Screendance Self/portraits

Hetty Blades


Screendance works often comprise multiple authorial perspectives. The camera, staging, sound, choreography and context all contribute to the aesthetic and conceptual potential of the work. This provocation draws on Tamara Tomić-Vajagić’s (2016) notion of the ‘self-portrait effect’ to discuss how a confluence of first and third person perspectives cultivates representations of selfhood in two screendance examples: Vis-er-al (2015) by Polly Hudson and 52 Portraits (2016) by Jonathan Burrows, Matteo Fargion, and Hugo Glendinning.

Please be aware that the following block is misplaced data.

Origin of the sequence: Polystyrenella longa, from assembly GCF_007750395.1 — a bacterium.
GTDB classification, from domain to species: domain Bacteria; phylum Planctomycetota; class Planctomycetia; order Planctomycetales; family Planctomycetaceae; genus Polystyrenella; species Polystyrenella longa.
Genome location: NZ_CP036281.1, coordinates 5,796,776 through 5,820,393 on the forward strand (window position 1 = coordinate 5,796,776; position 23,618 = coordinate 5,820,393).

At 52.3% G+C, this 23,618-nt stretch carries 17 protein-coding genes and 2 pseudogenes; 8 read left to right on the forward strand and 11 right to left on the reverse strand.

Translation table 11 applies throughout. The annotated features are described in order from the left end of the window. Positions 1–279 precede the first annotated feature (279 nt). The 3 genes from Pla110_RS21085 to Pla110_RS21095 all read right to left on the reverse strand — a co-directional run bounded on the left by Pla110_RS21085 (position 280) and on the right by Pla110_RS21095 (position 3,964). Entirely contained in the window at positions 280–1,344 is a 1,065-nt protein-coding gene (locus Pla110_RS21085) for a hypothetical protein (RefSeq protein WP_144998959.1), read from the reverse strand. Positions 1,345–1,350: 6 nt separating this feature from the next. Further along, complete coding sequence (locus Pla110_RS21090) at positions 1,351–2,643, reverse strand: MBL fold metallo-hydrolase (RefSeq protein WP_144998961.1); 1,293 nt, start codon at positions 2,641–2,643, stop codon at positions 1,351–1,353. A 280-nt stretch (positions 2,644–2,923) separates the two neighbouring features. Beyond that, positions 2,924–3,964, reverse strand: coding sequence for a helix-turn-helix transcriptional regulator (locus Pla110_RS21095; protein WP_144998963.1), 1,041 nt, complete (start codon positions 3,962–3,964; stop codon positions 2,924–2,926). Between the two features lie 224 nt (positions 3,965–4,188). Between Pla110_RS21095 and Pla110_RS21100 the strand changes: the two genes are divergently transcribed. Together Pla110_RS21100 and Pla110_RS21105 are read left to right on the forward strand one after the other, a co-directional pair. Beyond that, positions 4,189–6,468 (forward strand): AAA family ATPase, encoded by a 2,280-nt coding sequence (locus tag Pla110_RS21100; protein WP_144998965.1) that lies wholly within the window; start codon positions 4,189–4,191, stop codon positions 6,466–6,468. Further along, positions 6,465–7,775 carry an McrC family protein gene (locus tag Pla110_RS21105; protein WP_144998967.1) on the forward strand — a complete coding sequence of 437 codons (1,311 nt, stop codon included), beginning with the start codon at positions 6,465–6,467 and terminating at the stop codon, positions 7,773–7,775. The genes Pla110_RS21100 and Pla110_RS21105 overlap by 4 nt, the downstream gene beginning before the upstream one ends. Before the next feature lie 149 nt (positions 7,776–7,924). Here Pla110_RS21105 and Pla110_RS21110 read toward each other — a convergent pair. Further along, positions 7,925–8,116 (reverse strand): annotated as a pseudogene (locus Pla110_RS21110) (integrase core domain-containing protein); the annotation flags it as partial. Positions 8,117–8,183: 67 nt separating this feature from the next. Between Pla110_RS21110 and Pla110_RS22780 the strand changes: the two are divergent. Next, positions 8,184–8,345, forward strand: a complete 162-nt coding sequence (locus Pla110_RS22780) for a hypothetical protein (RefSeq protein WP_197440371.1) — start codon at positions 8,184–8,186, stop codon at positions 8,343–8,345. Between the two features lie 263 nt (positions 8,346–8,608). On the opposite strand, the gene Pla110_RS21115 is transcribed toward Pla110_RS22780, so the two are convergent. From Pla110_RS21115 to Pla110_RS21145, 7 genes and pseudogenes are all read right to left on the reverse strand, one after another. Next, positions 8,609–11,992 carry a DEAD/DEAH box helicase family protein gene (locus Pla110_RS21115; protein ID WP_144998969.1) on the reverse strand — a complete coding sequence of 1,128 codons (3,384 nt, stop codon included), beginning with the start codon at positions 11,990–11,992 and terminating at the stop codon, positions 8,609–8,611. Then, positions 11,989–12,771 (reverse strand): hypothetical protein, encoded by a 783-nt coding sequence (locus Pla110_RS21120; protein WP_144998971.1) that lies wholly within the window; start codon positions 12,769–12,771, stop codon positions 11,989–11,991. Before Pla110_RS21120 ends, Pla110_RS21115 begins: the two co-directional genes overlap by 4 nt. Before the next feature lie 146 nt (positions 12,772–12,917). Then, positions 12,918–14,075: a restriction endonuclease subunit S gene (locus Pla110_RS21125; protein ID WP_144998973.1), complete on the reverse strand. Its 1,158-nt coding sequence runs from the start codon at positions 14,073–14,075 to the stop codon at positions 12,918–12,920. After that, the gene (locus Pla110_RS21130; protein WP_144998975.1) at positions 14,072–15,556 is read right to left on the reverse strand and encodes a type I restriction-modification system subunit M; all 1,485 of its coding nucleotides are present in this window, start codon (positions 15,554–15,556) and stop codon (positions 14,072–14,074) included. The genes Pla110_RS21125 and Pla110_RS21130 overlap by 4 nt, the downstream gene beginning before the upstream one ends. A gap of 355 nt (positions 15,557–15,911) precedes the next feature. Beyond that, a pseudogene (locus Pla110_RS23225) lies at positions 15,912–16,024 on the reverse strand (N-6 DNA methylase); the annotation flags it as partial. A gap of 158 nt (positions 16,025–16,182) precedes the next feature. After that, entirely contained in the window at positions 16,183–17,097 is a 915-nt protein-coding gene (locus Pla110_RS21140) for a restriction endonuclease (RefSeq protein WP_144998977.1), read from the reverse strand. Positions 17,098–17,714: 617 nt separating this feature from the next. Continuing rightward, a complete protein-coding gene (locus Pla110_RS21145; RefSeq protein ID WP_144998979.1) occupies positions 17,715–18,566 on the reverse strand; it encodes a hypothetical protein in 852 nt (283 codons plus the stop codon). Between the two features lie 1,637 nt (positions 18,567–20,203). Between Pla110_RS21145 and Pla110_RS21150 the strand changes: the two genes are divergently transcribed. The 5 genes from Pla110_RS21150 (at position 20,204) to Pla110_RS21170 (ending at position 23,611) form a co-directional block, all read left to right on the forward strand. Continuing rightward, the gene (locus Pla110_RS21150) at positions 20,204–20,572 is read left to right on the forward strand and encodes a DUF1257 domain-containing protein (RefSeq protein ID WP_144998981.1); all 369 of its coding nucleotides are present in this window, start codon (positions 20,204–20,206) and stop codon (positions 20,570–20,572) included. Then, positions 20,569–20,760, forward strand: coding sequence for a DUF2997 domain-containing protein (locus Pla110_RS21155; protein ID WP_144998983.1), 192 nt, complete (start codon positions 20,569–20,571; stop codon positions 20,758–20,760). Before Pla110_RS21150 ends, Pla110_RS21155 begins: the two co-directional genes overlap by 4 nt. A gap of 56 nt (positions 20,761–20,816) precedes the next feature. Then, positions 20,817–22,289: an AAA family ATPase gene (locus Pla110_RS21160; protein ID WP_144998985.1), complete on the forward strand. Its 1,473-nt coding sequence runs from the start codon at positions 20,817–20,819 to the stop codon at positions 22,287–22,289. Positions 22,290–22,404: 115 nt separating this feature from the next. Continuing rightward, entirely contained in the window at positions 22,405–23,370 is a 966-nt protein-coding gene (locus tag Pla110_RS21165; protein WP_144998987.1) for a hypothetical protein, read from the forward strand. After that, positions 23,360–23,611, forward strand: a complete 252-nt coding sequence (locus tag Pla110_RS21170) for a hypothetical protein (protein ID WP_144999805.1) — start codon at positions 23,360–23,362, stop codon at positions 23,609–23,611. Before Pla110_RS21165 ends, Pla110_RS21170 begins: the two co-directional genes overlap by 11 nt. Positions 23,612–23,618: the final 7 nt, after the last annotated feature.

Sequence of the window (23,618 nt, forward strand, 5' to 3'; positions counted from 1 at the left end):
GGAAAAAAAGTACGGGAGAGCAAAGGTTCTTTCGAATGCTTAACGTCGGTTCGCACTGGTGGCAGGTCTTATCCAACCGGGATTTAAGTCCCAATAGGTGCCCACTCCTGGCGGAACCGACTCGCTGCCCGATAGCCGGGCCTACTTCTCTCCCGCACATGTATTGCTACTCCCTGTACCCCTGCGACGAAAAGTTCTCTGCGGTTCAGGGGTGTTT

self/portrait; screendance; selfhood

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Copyright (c) 2017 Hetty Blades

Beginning with Volume 9 (2018), The International Journal of Screendance is published under a Creative Commons Attribution license unless otherwise indicated.

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ISSN: 2154-6878